OTPs as Second Factor
The recent election of Donald Trump as the 45th President of the United States has given Twitter, one of the older social networks to still be around, an unexpected boost: With Instagram Stories and Snapchat garnering a significant amount of approval from younger demographics, Twitter was losing relevance at a steady pace – but the frequent, unfiltered ranting of the newly elected POTUS brought the attention back, at least for now.
Even though the circumstances might be somewhat absurd, Twitter does deserve this boost. Few other social media outlets are so versatile regarding possible use cases, adoption throughout different industries and accessibility. Twitter manages to build bridges between people who might otherwise be unable to ever connect: Between consumers and brands, celebrities and fans, politicians and citizens. Twitter has been crucial as a tool to spread information during the Arab spring, its limited requirements regarding bandwidth being only one of the reasons.
However, using Twitter is not without risk. In a network that is, by design, intended to be fairly liberal regarding public sharing, taking precautions is essential.
Of course, the key piece of advice here should be Be mindful of what you share, advice often neglected by celebrities and soon-to-be-fired disgruntled employees venting alike. In 2013, a PR executive named Justine Sacco got on a long plane ride after sending the tweet “Going to Africa. Hope I don’t get AIDS. Just kidding. I’m white!” just to find herself out of a job upon landing. The tweet had taken off and caused global outrage. This case is thoroughly documented in Jon Ronson’s 2015 book So You’ve Been Publicly Shamed, along with other examples of bad jokes made publicly backfiring in a horrible way.
So with Do not post things that will get you fired out of the way, let us focus on the technical aspects of being safe on Twitter. There is a surprising amount of mechanisms attackers can use to gather data about their targets using Twitter or associated services. Some of them can be disabled by properly configuring your account, some of them are just to be acknowledged and kept in mind. The following paragraphs will mention some of the basic things to note.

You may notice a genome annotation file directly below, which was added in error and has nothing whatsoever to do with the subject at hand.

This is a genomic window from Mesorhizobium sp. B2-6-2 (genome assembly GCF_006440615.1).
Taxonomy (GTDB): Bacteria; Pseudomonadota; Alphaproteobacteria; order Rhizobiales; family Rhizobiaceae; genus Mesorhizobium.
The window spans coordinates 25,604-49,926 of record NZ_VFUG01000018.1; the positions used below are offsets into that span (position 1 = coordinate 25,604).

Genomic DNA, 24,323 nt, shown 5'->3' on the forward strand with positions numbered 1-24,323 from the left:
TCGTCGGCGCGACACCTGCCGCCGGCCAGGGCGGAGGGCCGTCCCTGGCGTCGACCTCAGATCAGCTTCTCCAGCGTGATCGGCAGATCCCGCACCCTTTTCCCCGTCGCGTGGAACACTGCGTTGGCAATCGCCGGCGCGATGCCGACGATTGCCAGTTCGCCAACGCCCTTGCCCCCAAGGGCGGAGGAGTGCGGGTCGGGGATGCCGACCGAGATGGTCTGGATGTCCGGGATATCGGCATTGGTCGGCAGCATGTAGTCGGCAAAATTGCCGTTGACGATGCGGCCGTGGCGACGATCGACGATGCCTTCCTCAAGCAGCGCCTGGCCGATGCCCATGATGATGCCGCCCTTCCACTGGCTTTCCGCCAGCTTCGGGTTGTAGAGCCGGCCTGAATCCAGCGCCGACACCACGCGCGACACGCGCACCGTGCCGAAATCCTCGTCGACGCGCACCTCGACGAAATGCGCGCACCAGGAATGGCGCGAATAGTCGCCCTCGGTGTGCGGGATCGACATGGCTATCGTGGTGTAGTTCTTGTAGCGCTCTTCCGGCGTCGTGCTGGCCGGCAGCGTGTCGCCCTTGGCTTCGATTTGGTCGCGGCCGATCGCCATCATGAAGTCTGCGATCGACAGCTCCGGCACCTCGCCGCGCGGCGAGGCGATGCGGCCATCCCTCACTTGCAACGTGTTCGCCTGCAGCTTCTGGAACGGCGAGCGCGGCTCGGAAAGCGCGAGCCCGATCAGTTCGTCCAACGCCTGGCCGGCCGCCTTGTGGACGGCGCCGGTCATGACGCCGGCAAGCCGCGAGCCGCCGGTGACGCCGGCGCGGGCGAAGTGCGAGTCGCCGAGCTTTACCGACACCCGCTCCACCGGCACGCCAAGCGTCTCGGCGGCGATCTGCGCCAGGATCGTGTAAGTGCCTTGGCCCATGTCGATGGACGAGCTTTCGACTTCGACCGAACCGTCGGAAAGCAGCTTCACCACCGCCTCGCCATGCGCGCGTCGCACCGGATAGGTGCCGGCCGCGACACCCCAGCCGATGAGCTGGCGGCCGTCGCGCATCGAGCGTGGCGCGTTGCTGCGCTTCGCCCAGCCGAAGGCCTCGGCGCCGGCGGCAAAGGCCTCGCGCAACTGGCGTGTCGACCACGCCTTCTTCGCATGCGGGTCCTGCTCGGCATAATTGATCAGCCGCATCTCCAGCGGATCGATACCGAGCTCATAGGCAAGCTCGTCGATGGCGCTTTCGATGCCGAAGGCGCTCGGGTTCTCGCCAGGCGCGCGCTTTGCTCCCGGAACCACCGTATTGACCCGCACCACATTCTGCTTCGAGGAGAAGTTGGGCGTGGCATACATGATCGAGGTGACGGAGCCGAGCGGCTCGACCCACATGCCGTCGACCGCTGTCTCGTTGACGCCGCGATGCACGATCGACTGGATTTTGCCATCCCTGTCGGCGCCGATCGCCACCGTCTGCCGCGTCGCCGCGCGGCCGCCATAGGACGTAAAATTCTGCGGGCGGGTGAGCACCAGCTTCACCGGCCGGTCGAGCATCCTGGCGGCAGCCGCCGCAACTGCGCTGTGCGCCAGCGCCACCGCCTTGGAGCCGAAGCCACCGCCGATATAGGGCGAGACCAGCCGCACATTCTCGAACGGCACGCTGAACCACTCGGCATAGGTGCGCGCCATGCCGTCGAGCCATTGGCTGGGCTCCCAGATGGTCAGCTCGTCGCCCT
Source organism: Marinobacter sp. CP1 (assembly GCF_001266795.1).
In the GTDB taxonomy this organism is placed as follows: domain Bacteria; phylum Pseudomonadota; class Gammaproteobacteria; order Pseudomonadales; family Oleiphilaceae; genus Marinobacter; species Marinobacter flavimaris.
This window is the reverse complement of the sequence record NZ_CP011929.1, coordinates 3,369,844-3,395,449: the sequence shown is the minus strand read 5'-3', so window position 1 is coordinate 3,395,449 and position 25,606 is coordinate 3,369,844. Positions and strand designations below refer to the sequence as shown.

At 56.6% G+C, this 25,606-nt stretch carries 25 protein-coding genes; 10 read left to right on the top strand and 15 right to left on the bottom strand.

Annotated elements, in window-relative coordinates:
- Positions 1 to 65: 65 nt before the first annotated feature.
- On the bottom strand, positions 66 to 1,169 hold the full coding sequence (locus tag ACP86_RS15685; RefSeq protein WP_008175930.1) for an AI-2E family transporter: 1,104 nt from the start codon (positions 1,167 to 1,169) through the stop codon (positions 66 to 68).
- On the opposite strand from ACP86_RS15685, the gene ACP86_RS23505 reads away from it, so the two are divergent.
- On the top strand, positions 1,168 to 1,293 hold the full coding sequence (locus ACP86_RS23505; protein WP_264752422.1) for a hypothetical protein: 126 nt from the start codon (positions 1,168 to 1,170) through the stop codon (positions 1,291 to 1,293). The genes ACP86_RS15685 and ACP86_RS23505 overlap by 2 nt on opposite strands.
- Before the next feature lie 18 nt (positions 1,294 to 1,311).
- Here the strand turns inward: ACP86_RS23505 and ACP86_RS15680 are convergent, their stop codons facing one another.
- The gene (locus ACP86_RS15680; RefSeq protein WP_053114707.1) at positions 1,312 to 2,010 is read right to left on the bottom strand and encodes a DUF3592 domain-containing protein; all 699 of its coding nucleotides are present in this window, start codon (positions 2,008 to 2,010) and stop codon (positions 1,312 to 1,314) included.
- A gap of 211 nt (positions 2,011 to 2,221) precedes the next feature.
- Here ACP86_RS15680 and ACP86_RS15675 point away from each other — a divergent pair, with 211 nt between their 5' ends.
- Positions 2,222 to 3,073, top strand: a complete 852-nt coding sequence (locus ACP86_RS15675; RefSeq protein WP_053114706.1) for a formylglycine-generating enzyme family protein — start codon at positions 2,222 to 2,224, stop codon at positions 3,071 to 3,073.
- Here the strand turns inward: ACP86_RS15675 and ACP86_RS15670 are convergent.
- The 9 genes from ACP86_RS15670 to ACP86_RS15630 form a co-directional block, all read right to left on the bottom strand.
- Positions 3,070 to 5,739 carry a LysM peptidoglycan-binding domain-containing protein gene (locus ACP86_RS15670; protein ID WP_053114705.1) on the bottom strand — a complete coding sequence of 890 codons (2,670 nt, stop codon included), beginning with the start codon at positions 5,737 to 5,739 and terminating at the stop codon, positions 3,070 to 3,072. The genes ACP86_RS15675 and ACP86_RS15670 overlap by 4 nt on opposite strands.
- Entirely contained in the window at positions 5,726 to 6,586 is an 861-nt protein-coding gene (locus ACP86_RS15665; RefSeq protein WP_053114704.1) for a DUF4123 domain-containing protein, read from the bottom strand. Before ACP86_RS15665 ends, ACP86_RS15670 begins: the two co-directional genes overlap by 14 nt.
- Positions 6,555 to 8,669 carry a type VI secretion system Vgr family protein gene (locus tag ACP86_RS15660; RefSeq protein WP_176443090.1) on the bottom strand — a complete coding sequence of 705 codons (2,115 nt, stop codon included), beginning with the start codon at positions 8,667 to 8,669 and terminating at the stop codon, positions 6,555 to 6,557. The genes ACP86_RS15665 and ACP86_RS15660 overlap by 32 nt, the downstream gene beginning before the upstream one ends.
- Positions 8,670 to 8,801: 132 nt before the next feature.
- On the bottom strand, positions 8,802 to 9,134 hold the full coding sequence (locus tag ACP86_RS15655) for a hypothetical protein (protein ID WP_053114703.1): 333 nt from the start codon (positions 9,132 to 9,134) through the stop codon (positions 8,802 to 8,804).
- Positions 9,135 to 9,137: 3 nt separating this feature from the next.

Regular readers of our publications, or any security-relevant outlets, have read this before, but it bears repeating: Two-Factor Authentication is important, effective and moderately easy. Twitter does support verification by SMS and should be on for every single account. Alternately, a code generator app, such as Google Authenticator, can be used, but for most people SMS might be the simpler way to go, with limited drawbacks. It is possible to enroll multiple accounts to Login Verifications using the same phone number, so there are few excuses to not do it.
With login verifications enabled, an attacker should not be able to log into your account without also gaining access to your secondary authentication factor, your phone. So even if an attacker manages to successful phish your password (which is likely), you won’t be compromised immediately. This is particularly important for corporate Twitter accounts, which might otherwise be abused to launch attacks against its own followers or to post undesired content that will inevitable launch to considerable reputational damages.
The setting Require personal information to reset my password should be activated for every and each account. Twitter requires accounts to be tied to a primary email address. It also encourages users to add a phone number, which is also crucial for the aforementioned login verifications to work. If this box is not checked in an account’s settings, it will lead to an undesirable information disclosure: When an attacker initiates the password reset for an account, Twitter will present options on the next steps to go through with the reset. This includes sending a text message or an email. In both cases, parts of the contact information are displayed, but redacted. In a lot of cases, a little bit of research and imagination can go a long way to piece together the actual email account associated with an account and even the two last digits of a cell phone number can be crucial in a social engineering scenario.